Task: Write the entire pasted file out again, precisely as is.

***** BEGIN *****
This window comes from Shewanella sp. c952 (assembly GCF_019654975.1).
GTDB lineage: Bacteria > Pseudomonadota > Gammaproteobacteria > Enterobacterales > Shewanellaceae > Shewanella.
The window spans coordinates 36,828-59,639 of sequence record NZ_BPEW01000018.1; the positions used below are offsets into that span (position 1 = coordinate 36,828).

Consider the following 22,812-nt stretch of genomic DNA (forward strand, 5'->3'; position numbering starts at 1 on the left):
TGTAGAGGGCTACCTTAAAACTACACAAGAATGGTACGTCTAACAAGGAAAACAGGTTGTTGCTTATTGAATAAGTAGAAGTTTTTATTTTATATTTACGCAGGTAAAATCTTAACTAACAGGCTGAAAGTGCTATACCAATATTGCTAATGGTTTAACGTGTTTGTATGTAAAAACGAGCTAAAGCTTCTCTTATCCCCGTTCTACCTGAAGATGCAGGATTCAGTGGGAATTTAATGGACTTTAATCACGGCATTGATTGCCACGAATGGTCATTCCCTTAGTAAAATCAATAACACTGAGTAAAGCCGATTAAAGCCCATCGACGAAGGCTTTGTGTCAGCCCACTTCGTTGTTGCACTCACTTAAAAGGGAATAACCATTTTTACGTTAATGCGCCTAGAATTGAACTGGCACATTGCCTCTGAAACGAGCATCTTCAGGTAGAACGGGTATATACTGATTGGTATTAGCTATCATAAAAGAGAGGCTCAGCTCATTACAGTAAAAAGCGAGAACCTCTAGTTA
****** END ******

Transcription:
This window comes from Shewanella sp. c952 (assembly GCF_019654975.1).
GTDB lineage: Bacteria > Pseudomonadota > Gammaproteobacteria > Enterobacterales > Shewanellaceae > Shewanella.
The window spans coordinates 36,828-59,639 of sequence record NZ_BPEW01000018.1; the positions used below are offsets into that span (position 1 = coordinate 36,828).

Consider the following 22,812-nt stretch of genomic DNA (forward strand, 5'->3'; position numbering starts at 1 on the left):
TGTAGAGGGCTACCTTAAAACTACACAAGAATGGTACGTCTAACAAGGAAAACAGGTTGTTGCTTATTGAATAAGTAGAAGTTTTTATTTTATATTTACGCAGGTAAAATCTTAACTAACAGGCTGAAAGTGCTATACCAATATTGCTAATGGTTTAACGTGTTTGTATGTAAAAACGAGCTAAAGCTTCTCTTATCCCCGTTCTACCTGAAGATGCAGGATTCAGTGGGAATTTAATGGACTTTAATCACGGCATTGATTGCCACGAATGGTCATTCCCTTAGTAAAATCAATAACACTGAGTAAAGCCGATTAAAGCCCATCGACGAAGGCTTTGTGTCAGCCCACTTCGTTGTTGCACTCACTTAAAAGGGAATAACCATTTTTACGTTAATGCGCCTAGAATTGAACTGGCACATTGCCTCTGAAACGAGCATCTTCAGGTAGAACGGGTATATACTGATTGGTATTAGCTATCATAAAAGAGAGGCTCAGCTCATTACAGTAAAAAGCGAGAACCTCTAGTTA